US 4017238 A
A mold for casting contact lenses from an unpolymerized resin such as silicone gum wherein the resin is polymerized by high energy radiation such as an electron beam. One part of the mold is a cap capable of transmitting such radiation. The male section of the mold is gold plated to minimize reaction between the resin and the male section under the influence of the electron beam.
1. A mold including a thin-walled cap member and a base member for casting contact lenses and the like by forming the lens within the mold from unpolymerized resin and subsequently polymerizing the resin while it is within the mold by the action of an electron beam directed against the thin-walled mold member and passing therethrough to act upon the resin, wherein said base member comprises:
a stainless steel member having a surface shaped to conform with one surface of the lens being cast within the mold and being susceptible to pitting when acted on by an electron beam in the presence of a resin; and a layer of inert metal covering said surface to protect the surface from the pitting resulting from the action of the electron beam.
2. The mold defined in claim 1 wherein the inert metal is gold.
3. The mold defined in claim 2, wherein:
the stainless steel member has a nickel chromium layer deposited on the surface to form an underlayer whereon the layer of gold is deposited.
Molds for casting contact lenses which are to be polymerized within the mold, and especially for casting plastic contact lenses of the type which are classed as "soft lenses."
The prior art includes two-piece molds for casting soft contact lenses, which receive a blank of unpolymerized resins, such as a blend of silicone gums, and shape the resin into a lens or a lens blank. Thereafter, cross linking and polymerization of the resins within the mold is effected by high energy radiation such as an electron beam. The construction of molds for contact lenses which are to be manufactured in this manner includes a thin walled portion or cap forming one side of the mold and the electron beam will pass through this mold cap without excessive interference by the material forming the mold cap. Such mold caps can be thin walled, stainless steel members or preferably quartz or glass of a suitable thickness. A mandrel is used to hold the thin wall mold cap against distortion and permit it to be pressed against the opposing portion of the mold to precisely form the resin blank into a contact lens. Thereafter, the mandrel is removed and the thin wall cap will hold the newly formed lens in place while radiation is applied to the mold. My copending application Ser. No. 452,176 filed Mar. 18, 1974, now U.S. Pat. No. 3,915,609, more fully describes the molds and mandrel.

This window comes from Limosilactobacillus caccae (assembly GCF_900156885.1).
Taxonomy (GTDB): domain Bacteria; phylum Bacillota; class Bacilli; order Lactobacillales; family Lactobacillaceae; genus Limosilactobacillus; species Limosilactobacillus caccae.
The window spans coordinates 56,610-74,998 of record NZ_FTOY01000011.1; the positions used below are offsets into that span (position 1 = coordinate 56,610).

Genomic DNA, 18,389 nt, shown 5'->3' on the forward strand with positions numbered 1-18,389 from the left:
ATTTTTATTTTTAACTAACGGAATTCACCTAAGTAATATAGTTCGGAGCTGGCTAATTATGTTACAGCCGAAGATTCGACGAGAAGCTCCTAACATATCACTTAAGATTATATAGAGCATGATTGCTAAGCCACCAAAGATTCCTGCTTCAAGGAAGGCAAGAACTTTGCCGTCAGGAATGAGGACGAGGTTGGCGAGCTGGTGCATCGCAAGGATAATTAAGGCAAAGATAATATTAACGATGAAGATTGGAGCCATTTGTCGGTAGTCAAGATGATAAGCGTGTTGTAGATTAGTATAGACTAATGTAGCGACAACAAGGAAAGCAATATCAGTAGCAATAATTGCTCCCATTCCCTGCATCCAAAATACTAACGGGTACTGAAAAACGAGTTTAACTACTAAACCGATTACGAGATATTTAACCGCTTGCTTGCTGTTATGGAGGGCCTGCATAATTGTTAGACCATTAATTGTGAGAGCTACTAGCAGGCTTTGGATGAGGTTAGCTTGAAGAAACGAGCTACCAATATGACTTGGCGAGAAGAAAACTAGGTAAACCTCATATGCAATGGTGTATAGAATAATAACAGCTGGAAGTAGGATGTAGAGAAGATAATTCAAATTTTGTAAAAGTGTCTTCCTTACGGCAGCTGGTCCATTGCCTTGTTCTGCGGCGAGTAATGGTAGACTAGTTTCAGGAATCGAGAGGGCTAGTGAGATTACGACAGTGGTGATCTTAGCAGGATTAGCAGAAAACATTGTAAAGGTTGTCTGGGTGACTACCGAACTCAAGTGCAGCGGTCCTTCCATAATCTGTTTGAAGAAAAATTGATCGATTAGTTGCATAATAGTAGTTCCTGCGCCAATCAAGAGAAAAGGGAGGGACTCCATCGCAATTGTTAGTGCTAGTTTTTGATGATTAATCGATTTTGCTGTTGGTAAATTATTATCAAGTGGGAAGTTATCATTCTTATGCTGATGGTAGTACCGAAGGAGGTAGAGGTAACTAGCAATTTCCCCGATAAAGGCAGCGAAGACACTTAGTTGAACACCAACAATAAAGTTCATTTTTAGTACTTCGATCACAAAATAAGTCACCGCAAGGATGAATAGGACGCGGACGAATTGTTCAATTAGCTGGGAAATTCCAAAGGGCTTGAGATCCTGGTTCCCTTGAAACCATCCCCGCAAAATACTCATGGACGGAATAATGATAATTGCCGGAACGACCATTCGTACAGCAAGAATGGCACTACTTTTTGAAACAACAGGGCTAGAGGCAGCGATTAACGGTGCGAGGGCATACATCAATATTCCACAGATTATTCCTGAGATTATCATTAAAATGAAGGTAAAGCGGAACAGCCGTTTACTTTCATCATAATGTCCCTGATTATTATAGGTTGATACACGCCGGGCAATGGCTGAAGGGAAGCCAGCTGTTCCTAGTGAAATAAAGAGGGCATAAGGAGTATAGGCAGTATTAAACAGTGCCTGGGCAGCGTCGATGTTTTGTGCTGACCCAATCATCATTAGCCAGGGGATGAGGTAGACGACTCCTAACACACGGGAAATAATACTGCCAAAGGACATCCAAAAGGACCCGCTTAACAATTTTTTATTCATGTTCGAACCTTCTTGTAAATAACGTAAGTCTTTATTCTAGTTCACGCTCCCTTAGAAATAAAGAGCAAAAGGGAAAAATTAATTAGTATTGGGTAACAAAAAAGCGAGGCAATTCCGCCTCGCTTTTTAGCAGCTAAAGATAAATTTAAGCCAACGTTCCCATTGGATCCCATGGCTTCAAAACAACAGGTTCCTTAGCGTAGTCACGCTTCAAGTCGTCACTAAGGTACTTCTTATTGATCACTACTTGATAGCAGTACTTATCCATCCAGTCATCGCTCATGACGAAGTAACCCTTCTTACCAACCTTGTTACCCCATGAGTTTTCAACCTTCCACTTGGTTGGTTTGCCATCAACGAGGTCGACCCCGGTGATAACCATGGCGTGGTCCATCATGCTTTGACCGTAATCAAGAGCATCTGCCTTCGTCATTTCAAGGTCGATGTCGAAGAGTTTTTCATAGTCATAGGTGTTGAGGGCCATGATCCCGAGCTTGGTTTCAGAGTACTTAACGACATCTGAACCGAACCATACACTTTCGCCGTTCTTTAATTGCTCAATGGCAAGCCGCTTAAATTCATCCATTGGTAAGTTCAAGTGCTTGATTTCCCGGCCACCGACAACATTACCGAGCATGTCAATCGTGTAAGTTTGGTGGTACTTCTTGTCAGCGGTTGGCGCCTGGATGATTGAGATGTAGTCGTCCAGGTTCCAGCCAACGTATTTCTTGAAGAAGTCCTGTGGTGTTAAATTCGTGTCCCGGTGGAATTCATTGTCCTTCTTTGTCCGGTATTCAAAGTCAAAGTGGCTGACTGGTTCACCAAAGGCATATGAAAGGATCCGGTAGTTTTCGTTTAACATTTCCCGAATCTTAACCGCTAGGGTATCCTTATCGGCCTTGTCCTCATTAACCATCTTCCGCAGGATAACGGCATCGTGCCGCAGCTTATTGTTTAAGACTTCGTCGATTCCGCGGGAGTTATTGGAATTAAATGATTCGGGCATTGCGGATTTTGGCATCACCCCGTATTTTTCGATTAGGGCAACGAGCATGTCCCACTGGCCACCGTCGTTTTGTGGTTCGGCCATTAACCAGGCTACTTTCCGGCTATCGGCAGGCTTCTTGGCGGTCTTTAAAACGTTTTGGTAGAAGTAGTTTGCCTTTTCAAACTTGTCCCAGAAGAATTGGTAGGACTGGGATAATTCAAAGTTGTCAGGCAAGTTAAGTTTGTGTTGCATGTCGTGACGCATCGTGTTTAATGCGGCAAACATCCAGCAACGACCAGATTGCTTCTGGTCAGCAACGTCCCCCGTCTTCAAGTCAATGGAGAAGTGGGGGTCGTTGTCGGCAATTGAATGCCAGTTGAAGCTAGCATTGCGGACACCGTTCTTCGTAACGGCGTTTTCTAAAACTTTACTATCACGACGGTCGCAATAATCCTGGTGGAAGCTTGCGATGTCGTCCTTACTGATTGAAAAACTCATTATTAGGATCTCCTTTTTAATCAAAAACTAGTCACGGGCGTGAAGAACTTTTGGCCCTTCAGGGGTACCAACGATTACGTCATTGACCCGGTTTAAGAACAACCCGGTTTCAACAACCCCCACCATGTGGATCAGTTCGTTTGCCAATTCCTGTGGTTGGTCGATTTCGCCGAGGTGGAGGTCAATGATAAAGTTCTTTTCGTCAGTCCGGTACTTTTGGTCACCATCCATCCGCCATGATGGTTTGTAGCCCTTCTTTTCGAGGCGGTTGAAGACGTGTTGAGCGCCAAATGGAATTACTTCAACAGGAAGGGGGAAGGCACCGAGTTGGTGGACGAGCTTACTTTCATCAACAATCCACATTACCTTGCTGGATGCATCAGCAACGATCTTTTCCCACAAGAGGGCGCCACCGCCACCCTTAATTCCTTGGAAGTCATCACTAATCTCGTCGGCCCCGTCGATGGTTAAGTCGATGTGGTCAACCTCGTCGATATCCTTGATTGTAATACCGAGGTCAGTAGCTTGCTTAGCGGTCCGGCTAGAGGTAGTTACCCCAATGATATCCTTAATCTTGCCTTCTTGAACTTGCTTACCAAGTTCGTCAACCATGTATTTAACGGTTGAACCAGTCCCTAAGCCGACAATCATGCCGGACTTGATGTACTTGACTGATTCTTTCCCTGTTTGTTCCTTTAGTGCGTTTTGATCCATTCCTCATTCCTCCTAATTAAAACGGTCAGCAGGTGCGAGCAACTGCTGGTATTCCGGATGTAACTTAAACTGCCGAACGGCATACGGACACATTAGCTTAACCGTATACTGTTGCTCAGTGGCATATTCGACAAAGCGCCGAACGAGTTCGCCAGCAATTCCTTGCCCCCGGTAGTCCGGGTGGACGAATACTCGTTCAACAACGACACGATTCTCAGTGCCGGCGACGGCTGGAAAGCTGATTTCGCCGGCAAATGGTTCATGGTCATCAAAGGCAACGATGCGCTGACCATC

It has been observed that the high energy radiation of a beam, of an intensity sufficient to quickly polymerize a resin such as a silicone gum, will also cause pitting at the upper surface of stainless steel male mold section. Apparently a reaction occurs between the resin and the stainless steel which results in this pitting of the mold and it is believed that the resin and the metal oxides at the surface of a polished male section react with each other. Regardless of the cause, the pitting reduces the life of the male section to the point where it is usable for only a few castings. Also, the migration of metal or oxide from the mold into the resin detracts from the quality of lens produced.
It was found that this pitting of a male section would be insignificant when the metal contacting the resin was gold, and the basic concept of the invention is to provide a protective layer of gold on the male section to prevent the observed pitting and deterioration at the inner surface of the male section. It is to be noted that the small molds for casting contact lenses are manufactured to very close tolerances and any surface coating to be used must be very thin to stay within the required tolerances. Also, it was found that the gold layer will not adhere satisfactorily to the stainless steel male section and that an underlay of a metal such as a nickel chromium alloy, must be applied before the layer of gold can be applied. It was found that a very thin underlay and a very thin layer of gold could be deposited to the surface of the male section through vaporizing techniques such as "sputtering" or high vacuum thermal evaporation. The deposition of such material in such techniques is upon other surfaces in the container, such as the male mold section.
An advantage of the invention is to provide an improved construction of a male mold section for molds which form contact lenses and the like from unpolymerized resins and polymerize the resins within the mold by an electron beam directed through the cap.